The Tide uses an off-board fare collection system through ticket vending machines on the platform or through a new e-ticketing service.
“I think we’re among the very few transit agencies in the United States that has an online ticket purchase option,” Holden says.
Each platform has two ticket vending machines, however during major events the machines were overwhelmed and customers were unable to get their tickets quickly enough, explains Holden.
“It’s pretty unusual. You can get an email confirmation and a QR code sent to your smart phone and then you can ride the rail that way,” he says.
Online fares are good for one person to ride all day on The Tide light rail. However, they are not valid for HRT bus, ferry, paratransit or other HRT services.
HRT has been conducting the Virginia Beach Transit Extension study (VBTES) to examine the best transit options available for a former freight rail right of way that runs from Newtown Road to Birdneck Road in Virginia Beach. The study includes options for extending transit service east of Birdneck Road to the Oceanfront.
Four alternatives are being considered: extending The Tide light rail into Virginia Beach, building a bus rapid transit line, enhancing local bus service or doing nothing at all. However, the study is currently on hold until nine to 12 months of ridership data from the Norfolk line of The Tide can be gathered. After the data has been collected, HRT will restart the VBTES, currently anticipated in the third quarter of 2012. The study is expected to be completed by the end of 2013.
If things move forward, the Virginia Beach extension would cover 10.8 miles and include eight stations.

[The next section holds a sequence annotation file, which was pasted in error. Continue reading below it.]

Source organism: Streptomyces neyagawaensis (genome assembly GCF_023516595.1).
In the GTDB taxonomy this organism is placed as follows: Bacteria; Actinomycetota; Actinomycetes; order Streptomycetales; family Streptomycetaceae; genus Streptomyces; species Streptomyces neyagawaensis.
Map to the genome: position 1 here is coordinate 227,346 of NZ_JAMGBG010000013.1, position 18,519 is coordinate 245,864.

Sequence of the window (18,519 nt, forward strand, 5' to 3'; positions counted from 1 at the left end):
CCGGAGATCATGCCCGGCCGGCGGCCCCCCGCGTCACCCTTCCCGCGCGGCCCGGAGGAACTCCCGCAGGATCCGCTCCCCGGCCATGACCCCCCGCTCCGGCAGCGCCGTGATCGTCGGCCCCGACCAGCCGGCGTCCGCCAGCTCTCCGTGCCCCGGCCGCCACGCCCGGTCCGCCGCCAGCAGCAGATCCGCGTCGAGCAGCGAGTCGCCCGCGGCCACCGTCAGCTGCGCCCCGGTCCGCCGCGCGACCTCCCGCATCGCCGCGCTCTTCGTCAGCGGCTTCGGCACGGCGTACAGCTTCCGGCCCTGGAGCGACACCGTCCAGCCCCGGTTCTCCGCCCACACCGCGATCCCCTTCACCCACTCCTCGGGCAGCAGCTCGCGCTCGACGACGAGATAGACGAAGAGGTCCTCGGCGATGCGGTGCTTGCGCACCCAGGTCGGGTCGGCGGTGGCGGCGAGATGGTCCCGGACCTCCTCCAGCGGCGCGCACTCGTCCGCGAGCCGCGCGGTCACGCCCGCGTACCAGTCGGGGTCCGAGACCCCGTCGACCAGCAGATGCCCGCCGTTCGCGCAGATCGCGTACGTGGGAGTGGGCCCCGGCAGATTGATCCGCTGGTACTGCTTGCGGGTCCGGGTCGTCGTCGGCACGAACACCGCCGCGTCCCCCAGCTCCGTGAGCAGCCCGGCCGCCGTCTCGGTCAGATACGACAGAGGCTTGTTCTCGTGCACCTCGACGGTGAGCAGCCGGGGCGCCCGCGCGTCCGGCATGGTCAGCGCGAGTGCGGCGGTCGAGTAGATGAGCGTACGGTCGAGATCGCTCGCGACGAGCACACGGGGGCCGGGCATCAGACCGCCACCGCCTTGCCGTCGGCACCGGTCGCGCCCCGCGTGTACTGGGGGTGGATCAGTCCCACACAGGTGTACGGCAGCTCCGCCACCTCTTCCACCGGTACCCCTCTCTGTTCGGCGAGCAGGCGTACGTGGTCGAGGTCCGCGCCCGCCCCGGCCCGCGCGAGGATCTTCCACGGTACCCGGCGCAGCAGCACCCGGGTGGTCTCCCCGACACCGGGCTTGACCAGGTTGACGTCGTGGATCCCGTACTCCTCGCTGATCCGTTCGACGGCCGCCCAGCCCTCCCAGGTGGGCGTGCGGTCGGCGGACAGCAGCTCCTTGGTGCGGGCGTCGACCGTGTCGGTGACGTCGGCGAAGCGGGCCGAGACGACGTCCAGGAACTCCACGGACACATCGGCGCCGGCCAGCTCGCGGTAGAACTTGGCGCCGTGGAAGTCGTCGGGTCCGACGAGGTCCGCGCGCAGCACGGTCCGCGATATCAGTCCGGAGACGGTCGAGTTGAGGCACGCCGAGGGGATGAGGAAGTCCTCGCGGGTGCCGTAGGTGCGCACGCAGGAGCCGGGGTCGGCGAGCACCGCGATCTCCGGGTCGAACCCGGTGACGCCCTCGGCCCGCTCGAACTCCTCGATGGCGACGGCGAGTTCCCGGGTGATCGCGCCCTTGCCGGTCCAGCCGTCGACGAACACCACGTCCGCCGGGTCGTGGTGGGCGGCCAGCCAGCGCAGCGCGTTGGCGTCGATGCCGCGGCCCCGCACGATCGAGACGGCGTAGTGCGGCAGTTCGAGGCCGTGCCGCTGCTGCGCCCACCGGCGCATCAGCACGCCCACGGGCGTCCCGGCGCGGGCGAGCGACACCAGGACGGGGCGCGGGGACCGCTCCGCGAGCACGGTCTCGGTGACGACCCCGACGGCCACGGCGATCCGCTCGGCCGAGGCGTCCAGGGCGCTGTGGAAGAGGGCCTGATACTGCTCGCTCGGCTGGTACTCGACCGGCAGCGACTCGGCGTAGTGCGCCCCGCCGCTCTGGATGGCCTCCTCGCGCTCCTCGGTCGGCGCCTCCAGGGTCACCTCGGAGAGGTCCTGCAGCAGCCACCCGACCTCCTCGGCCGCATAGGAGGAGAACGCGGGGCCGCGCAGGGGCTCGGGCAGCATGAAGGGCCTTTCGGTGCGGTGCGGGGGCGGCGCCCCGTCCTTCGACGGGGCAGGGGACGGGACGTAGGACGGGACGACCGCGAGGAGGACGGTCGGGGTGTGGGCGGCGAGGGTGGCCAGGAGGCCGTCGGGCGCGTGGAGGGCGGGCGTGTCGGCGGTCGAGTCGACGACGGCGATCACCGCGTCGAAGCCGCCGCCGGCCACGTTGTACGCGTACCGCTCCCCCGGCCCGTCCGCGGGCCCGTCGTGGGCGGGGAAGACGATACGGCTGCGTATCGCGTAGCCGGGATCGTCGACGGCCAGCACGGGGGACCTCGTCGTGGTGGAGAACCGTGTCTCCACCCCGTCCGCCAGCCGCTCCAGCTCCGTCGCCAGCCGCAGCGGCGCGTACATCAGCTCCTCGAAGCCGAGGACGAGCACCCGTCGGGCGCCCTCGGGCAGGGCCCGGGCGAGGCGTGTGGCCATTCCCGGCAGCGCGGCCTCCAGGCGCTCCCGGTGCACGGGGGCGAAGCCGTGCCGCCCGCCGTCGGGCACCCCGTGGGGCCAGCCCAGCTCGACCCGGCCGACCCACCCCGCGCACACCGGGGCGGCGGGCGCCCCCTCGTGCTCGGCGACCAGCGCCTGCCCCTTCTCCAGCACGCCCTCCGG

Calgary Transit CTrain
Calgary Transit’s light rail system, CTrain, is comprised of two lines — the Route 201 Crowfoot/Somerset-Bridlewood and the Route 202 McKnight — Westwinds/City Centre. The original legs of the system opened in 1981; today the system covers a total of 28.5 miles and includes 26 major stations. Eight percent of the system runs underground.
Ron Collins, Calgary Transit communications coordinator, says for 2010, the ridership was 94.4 million and in 2009 it was 94.2 million. The CTrain is operated by wind generated electricity, the only system in North America to do so.
“What it means really is the CTrain, our light rail transit system, is 100 percent emissions free. So it’s very good for the environment, a very green system,” Collins says.
Calgary is a growing community, and with that population growth comes a number of extensions to the CTrain.
“The city of Calgary is likely the fastest growing community in Canada. Our plan is to just try and keep up, keep base with the demand for service. That is our challenge right now,” Collins says. “Ridership has actually increased by about 25 percent since 2001. Since 2001 we’ve actually doubled our track system. By the time the West LRT opens, we’ll have a track of just over 50 km.”
The largest of the three extensions currently in process in Calgary is the West LRT extension. The West LRT is the first new line in 20 years, according to Christian Cormier, spokesperson for the West LRT, and will be 4.9 miles long and will have six new stations.
“There’s the first elevated station of the network that will be part of the new line and the first underground station in Calgary,” Cormier says. “It’s quite a complex line when you look at it because part is at-grade, part is elevated, and part is underground. The project also includes elements like an interchange, a lot ofelements that are above and beyond the actual LRT alignment.”
The project budget for the West LRT was approved in 2007 and after a year’s worth of community meetings, the project went to market in 2008. Cormier says the contract was awarded in 2009 and construction began in February of 2010. Calgary Transit anticipates the new line will open in spring 2013.